The results are quite good, all things considered. I’m not sure there was a huge difference between RAW and 64-megapixel good light images, but I would have preferred RAW if I was going to capture something more challenging. For a mid-ranger with good support features, the F4 GT has a solid pro mode to use.
Nothing very surprising is happening here, although your choice is easy to appreciate. The main video mode can shoot up to 60 frames per second in 4K, even in macros, if you wish. Short videos and vlogs are social media type content. Movie Effects adds Hollywood-style techniques, such as Parallax, Slow Shutter, Time Freeze and Parallel World to Video, which you can also shoot in a 2.35: 1 ratio. Missing a 24 frame per second framerate option for true cinematic video.
Dual video is one of those tricky modes that uses the rear and front cameras together. Plus, you can get some fun shooting clips with the F4 GT, which can really vary depending on what and where you’re shooting, regardless of what you bring.
A gaming phone with a capable camera
Poko does not hide who will like this phone the most. Much of this build and feature set fits for gamers, so the camera doesn’t get the same shine. The internal components are strong enough to play the games you want, so it’s covered, but good hardware helps to quickly render photos and videos.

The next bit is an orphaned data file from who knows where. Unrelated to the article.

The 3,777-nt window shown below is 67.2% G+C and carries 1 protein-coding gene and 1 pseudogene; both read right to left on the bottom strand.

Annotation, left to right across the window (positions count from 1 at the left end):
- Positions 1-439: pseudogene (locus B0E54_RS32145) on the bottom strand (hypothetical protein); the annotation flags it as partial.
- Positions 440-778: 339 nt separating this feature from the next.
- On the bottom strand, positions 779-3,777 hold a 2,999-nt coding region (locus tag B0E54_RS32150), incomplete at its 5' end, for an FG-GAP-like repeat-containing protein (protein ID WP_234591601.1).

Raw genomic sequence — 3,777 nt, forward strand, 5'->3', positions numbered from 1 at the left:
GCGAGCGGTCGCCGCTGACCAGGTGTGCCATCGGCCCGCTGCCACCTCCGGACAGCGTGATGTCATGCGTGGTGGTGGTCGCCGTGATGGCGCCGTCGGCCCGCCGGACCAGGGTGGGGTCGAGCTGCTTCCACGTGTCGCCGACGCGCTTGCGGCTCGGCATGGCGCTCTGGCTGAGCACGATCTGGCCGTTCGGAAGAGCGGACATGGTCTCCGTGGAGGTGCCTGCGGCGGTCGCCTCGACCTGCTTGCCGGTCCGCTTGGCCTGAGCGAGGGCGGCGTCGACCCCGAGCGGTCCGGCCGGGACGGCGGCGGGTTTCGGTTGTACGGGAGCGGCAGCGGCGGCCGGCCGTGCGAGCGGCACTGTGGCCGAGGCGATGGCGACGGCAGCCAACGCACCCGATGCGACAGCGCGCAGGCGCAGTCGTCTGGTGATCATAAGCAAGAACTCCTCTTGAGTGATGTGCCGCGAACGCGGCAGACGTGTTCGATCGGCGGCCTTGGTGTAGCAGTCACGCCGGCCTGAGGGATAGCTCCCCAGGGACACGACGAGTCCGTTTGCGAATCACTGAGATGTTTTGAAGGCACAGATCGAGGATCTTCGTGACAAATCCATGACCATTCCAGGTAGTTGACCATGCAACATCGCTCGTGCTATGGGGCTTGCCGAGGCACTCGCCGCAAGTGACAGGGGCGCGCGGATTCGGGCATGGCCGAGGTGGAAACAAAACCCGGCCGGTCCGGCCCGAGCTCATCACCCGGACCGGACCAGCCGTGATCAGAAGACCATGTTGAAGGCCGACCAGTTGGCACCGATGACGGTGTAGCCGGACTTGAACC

Think of it as a marginal advantage, or at least one that comes with useful caution. Poco borrowed heavily from Xiaomi, and if it had a better image sensor for the Ultra-Wide, it would be a pretty Nifty mobile shooter in multiple ways.
Have an alternative?
If we are looking at mid-range phones that are less about gaming, and more about photography, then you have to look at the Google Pixel 6, even the Pixel 6a when it comes to the market. The quality of the Samsung Galaxy S22 is good, many of Samsung’s cameras find their way into that device considering the arsenal. The same thing can be said about the iPhone 13 if you are interested in going the way of iOS via Android.
Will you buy it?
If you are not an equal part photographer and gamer, probably not. The gaming element is really important here and should be one of the main reasons why you are choosing Poco F4 GT over everyone else. For less than $ 700, though, you’ll find a powerful device with a capable camera and one that no one else around you can use.